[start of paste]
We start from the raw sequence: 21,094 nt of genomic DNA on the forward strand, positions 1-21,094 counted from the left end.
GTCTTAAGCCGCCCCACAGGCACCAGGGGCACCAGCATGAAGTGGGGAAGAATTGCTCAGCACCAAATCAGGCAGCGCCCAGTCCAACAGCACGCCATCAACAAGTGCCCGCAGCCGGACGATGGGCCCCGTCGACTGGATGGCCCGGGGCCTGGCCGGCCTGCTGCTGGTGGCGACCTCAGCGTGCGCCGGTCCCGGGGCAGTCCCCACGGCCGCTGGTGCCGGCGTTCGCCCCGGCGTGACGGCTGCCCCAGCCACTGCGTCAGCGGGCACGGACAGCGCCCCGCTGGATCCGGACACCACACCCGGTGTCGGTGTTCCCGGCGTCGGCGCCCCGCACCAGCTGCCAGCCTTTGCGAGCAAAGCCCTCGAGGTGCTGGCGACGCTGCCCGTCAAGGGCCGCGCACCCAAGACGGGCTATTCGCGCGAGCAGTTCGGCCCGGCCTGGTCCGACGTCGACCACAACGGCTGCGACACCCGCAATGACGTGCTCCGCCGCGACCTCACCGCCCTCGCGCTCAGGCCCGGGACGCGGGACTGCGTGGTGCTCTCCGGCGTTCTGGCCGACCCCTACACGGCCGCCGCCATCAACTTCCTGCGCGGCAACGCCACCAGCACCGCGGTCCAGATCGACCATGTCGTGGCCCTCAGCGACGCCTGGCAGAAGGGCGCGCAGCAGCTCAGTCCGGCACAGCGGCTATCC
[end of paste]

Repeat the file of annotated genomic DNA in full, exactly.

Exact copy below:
We start from the raw sequence: 21,094 nt of genomic DNA on the forward strand, positions 1-21,094 counted from the left end.
GTCTTAAGCCGCCCCACAGGCACCAGGGGCACCAGCATGAAGTGGGGAAGAATTGCTCAGCACCAAATCAGGCAGCGCCCAGTCCAACAGCACGCCATCAACAAGTGCCCGCAGCCGGACGATGGGCCCCGTCGACTGGATGGCCCGGGGCCTGGCCGGCCTGCTGCTGGTGGCGACCTCAGCGTGCGCCGGTCCCGGGGCAGTCCCCACGGCCGCTGGTGCCGGCGTTCGCCCCGGCGTGACGGCTGCCCCAGCCACTGCGTCAGCGGGCACGGACAGCGCCCCGCTGGATCCGGACACCACACCCGGTGTCGGTGTTCCCGGCGTCGGCGCCCCGCACCAGCTGCCAGCCTTTGCGAGCAAAGCCCTCGAGGTGCTGGCGACGCTGCCCGTCAAGGGCCGCGCACCCAAGACGGGCTATTCGCGCGAGCAGTTCGGCCCGGCCTGGTCCGACGTCGACCACAACGGCTGCGACACCCGCAATGACGTGCTCCGCCGCGACCTCACCGCCCTCGCGCTCAGGCCCGGGACGCGGGACTGCGTGGTGCTCTCCGGCGTTCTGGCCGACCCCTACACGGCCGCCGCCATCAACTTCCTGCGCGGCAACGCCACCAGCACCGCGGTCCAGATCGACCATGTCGTGGCCCTCAGCGACGCCTGGCAGAAGGGCGCGCAGCAGCTCAGTCCGGCACAGCGGCTATCC